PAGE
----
Using the reporting functions in WAPT ¶
WAPT Enterprise offers advanced reporting capabilities.
Indeed, you are best to know what you want in your reports.
With WAPT you can write your own SQL queries in the WAPT Console, or you can download ready-to-run queries from Internet.
The database structure diagram is available here
WAPT Query Designer¶
The query designer allows to edit and run SQL queries on the WAPT Server PostgreSQL database.
The PostgreSQL database is set to Read-Only mode, so queries run from the Report Designer that attempt to update, delete or insert data will fail.
To create a new report, click on.
To rename a query, press the F2 key.
In the top banner, you can write your SQL query.
To edit / modify / save your reports:
The Reload queries button is used to reload queries saved on the WAPT Server, for example, if a colleague has just edited a new query.
The New query button will add a new blank query to the list.
The Delete query button will delete the selected query from the WAPT Server.
The Export to Excel button will export the result of your query to a spreadsheet.
The Save queries button will save your query to the WAPT Server.
The Duplicate button will duplicate an existing query to avoid writing a SQL query from scratch.
The Execute button executes the selected query.
SQL queries are saved in the PostgreSQL WAPT database.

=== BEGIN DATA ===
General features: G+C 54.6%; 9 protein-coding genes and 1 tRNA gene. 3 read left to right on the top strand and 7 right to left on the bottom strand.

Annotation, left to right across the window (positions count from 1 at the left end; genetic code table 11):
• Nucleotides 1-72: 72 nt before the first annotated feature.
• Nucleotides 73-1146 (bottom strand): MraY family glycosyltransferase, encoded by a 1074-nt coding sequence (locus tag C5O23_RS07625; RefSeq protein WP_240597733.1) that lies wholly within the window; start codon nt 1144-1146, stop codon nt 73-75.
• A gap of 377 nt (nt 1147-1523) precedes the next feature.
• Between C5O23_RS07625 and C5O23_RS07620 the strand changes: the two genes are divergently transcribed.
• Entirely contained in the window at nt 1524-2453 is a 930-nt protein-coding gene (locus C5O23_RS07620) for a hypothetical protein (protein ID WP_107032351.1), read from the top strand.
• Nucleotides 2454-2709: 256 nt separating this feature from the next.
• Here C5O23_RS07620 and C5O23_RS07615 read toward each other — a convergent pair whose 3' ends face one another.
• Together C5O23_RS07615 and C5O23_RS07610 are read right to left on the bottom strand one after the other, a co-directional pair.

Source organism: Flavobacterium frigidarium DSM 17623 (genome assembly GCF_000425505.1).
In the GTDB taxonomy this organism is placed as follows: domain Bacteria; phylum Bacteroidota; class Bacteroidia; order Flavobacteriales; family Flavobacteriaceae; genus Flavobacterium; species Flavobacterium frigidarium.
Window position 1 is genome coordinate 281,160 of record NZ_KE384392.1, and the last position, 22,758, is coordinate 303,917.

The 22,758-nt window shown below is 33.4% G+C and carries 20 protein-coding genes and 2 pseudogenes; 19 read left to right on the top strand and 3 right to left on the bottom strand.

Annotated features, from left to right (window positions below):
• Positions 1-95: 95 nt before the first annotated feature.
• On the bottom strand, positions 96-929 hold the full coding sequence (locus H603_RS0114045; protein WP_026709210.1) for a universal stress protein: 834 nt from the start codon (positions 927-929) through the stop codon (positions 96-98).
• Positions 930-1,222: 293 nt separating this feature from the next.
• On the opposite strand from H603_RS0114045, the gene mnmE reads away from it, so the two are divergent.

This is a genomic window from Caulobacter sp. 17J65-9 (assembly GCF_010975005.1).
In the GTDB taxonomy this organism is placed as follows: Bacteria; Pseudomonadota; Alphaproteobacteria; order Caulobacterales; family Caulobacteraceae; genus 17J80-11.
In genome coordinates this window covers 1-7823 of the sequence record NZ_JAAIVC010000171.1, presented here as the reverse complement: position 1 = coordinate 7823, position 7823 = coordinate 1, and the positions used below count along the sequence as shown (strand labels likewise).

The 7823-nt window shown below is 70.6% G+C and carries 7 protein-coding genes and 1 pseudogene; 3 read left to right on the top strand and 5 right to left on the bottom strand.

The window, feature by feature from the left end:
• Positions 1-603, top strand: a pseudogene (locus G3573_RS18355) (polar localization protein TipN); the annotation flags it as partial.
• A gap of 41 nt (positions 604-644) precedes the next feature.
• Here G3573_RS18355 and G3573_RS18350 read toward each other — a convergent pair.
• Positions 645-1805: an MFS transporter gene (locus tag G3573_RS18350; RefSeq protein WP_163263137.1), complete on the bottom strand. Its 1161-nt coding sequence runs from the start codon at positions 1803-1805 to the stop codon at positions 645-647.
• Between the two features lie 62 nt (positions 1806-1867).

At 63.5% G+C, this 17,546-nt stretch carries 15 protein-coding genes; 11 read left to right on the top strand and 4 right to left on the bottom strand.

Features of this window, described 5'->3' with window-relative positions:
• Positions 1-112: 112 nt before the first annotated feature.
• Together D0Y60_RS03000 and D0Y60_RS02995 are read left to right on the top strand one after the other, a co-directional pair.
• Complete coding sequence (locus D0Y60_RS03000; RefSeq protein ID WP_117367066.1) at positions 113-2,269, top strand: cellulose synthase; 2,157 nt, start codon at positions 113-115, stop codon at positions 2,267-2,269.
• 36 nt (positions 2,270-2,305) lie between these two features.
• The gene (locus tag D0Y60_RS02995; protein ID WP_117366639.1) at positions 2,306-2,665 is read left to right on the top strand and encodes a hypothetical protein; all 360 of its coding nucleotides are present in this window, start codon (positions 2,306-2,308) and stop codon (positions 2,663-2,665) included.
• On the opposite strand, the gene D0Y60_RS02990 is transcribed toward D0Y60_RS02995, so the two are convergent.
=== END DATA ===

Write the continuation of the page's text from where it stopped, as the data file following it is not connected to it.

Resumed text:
Using CTRL+space allows to build queries more effectively as it will auto-complete some fields.
select count(*) as "number_of_hosts" from hosts
select computer_name, os_name, os_version, os_architecture, serialnr from hosts order by 4,3,1
select distinct unnest(mac_addresses) as mac, unnest(h.connected_ips) as ipaddress, computer_fqdn,h.description, h.manufacturer||' '||h.productname as model, h.serialnr, h.computer_type from hosts h order by 1,2,3
select host_info->'windows_version' as windows_version, os_name as operating_system, count(os_name) as nb_hosts from hosts group by 1,2
select host_info->'windows_version' as windows_version, os_name as "Operating_System", count(os_name) as "number_of_hosts" from hosts group by 1,2
select h.uuid, h.computer_fqdn, install_date::date, version, h.listening_timestamp::timestamp, h.connected_users from hostsoftwares s left join hosts h on h.uuid=s.host_id where s.key='WAPT_is1' and h.listening_timestamp<'20190115'
select case dmi->'Chassis_Information'->>'Type' when 'Portable' then '01-Laptop' when 'Notebook' then '01-Laptop' when 'Laptop' then '01-Laptop' when 'Desktop' then '02-Desktop' when 'Tower' then '02-Desktop' when 'Mini Tower' then '02-Desktop' else '99-'||(dmi->'Chassis_Information'->>'Type') end as type_chassis, string_agg(distinct coalesce(manufacturer,'?') ||' '|| coalesce(productname,''),', '), count(*) as "number_of_hosts" from hosts group by 1
select computer_name, os_name, os_version, host_info->'windows_product_infos'->'product_key' as windows_product_key from hosts order by 3,1
select package, version, architecture, description, section, package_uuid, count(*) from packages group by 1,2,3,4,5,6
select computer_fqdn, host_status, last_seen_on::date, h.wapt_status, string_agg(distinct lower(s.package),' ') from hosts h left join hostpackagesstatus s on s.host_id=h.uuid and s.install_status != 'OK' where (last_seen_on::date > (current_timestamp - interval '1 week')::date and host_status!='OK') group by 1,2,3,4
select package, version, architecture, description, section, package_uuid, count(*) from hostpackagesstatus s where section not in ('host','unit','group') group by 1,2,3,4,5,6
select h.uuid, h.computer_name, install_date::date, version, h.listening_timestamp::timestamp, name from hostsoftwares s left join hosts h on h.uuid=s.host_id where s.key='WAPT_is1' and (name ilike 'WAPT%%Discovery%%' or name ilike 'WAPT %%')